Bertolt explained: "I think people will always find things to worry about when it comes to this. The fear is so deeply rooted in popular culture such as video games and movies where the evil cyborg rises and causes damage."

However, he said the creation of the bionic man highlights a wide variety of different artificial body parts and organs currently or nearly available for human transplant and benefit.

His view is echoed by Rich who believes this is the first time anyone has attempted to put them altogether into one body. He said: "It is as close as we could get to an artificial person. It has vision, hearing, it doesn't have taste but it can grasp and hold things. It has feet and knees that work. It has a heart and the biggest set of artificial body parts that we could get that would reasonably be put onto a human now.

"So we ruled out a couple of things such as an artificial digestive system but it has an artificial heart, pancreas, kidney and lung, a prototype spleen, artificial blood and blood vessels and a trachea."

The bionic man also has a camera between the eyes that works an artificial retina using a chip on the back of the eyeball to create partial sight.

Alongside that Rich's team installed a Kinect-style camera to enable it to see an object and grasp it. In the film it picks up a can and pours it into glass.

However, the 'man' can't walk by itself. Its knees and feet would work on a human but one of the biggest challenges faced by the creators was replicating the signals within human nerves that prosthetics needs to move.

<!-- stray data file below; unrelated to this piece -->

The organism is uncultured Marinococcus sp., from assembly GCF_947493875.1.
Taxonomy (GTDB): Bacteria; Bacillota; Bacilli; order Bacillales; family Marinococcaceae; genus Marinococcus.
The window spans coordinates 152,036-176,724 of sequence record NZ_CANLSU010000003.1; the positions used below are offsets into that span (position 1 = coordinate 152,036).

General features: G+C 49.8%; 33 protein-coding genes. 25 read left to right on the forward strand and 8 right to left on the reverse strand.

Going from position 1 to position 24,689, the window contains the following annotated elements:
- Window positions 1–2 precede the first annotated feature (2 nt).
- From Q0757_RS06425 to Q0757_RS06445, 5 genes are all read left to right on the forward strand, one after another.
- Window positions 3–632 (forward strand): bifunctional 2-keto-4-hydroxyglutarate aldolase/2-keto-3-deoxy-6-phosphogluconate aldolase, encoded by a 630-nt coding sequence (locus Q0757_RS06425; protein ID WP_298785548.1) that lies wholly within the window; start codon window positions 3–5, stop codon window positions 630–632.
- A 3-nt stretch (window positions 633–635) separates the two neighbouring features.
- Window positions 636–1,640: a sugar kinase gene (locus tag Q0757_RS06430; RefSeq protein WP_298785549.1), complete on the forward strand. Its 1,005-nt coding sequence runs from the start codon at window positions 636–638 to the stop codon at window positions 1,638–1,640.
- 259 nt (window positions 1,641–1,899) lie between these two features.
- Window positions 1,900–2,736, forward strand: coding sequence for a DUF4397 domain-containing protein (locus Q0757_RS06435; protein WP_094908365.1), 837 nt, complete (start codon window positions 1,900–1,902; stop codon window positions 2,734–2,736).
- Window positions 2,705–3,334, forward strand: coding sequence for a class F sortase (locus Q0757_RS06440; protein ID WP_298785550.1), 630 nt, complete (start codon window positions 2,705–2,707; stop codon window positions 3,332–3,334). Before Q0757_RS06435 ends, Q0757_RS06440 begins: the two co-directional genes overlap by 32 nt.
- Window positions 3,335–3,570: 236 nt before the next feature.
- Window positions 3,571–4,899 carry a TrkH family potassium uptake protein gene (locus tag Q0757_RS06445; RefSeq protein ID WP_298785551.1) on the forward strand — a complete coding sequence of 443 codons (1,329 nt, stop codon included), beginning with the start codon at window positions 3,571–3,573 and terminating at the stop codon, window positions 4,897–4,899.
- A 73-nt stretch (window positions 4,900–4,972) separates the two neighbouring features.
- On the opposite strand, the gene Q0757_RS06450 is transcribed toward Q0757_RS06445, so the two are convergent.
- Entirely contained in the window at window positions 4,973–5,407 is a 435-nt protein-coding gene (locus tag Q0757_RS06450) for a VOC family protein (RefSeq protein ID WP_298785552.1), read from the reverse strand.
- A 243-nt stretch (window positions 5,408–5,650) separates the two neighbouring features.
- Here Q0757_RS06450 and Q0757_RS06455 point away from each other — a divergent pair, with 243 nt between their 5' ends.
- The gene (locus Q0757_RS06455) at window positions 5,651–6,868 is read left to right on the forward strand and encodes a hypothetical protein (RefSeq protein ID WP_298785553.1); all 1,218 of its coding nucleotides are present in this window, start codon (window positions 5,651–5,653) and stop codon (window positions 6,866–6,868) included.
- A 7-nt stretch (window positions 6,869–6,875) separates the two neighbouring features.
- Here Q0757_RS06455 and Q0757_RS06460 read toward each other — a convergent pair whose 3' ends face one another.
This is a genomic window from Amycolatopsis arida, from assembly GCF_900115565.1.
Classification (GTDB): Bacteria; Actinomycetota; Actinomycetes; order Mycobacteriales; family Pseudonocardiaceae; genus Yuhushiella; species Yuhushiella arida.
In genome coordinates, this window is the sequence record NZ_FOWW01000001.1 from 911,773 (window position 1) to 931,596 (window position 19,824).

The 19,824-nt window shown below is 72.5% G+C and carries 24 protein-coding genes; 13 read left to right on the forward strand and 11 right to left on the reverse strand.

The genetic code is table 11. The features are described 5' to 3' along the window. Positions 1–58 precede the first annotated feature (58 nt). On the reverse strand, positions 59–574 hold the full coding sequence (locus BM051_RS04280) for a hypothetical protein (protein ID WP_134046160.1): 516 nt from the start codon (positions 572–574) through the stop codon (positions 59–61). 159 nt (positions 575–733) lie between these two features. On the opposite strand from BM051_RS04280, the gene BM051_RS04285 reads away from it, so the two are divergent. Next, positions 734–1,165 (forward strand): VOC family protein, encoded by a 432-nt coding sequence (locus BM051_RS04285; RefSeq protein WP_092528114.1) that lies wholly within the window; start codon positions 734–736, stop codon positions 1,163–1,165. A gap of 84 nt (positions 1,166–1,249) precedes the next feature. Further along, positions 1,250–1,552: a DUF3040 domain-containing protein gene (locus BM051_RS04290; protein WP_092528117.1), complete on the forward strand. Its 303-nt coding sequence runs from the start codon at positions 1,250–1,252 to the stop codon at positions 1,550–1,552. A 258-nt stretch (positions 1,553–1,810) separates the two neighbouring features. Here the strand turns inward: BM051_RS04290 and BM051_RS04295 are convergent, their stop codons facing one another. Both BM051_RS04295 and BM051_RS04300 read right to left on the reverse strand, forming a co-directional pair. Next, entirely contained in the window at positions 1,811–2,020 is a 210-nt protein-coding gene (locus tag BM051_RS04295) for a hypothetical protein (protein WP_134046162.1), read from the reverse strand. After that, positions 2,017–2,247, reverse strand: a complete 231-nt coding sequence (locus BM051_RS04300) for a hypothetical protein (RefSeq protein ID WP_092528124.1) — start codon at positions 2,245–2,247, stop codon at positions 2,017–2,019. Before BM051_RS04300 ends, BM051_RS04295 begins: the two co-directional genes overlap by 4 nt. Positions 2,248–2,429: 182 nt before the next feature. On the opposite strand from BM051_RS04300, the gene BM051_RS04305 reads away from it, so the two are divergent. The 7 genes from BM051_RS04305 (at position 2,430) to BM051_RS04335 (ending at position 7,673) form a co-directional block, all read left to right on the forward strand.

Bertolt added: "There is a lot we cannot replace and won't be able to for a very long time like the brain, intelligence, emotion and self-awareness.

"The prosthesis rely on being attached to a living human body to create signals to work. We won't replace humans but we can probably soon augment humans beyond the functionality that evolution has planned. That raises all sorts of ethical dilemmas that we raise awareness about in the programme."

These ethical issues are already high on the agenda of scientists, robotics experts and funding bodies throughout the European Union said Rich, who added: "It is vital people engage with technology. If it develops in isolation it will develop without a human factor or face."

However, much of the technology still isn't superior to the human body. Speaking of his own bionic hand Bertolt joked: "Whenever someone sees my hand they seem to automatically assume that it gives me some sort of superpowers, like I can crush things with it."

His hand, the iLimb was developed by British company Touch Bionics in Edinburgh, and despite being the best available in the world is limiting.

Bertolt said: "Although it looks quite futuristic and can do many things is not a replacement for a healthy hand. It is a good example of where the technology still has a lot of limitations.

"It is way too slow and you can't individually move the fingers. You can only do entire gestures in an open and closed fashion. It picks up muscle signals to work but it is not precise enough to control delicate movement."

With media interest and viewers' eyes expected to focus on the bionic man taking centre stage in the programme, Bertolt believes it is important we should not oversell its capabilities.

He added: "It is fairly limited in what it can do and from that I do take comfort."

How To Build A Bionic Man, Channel 4, Thursday February 7, 9pm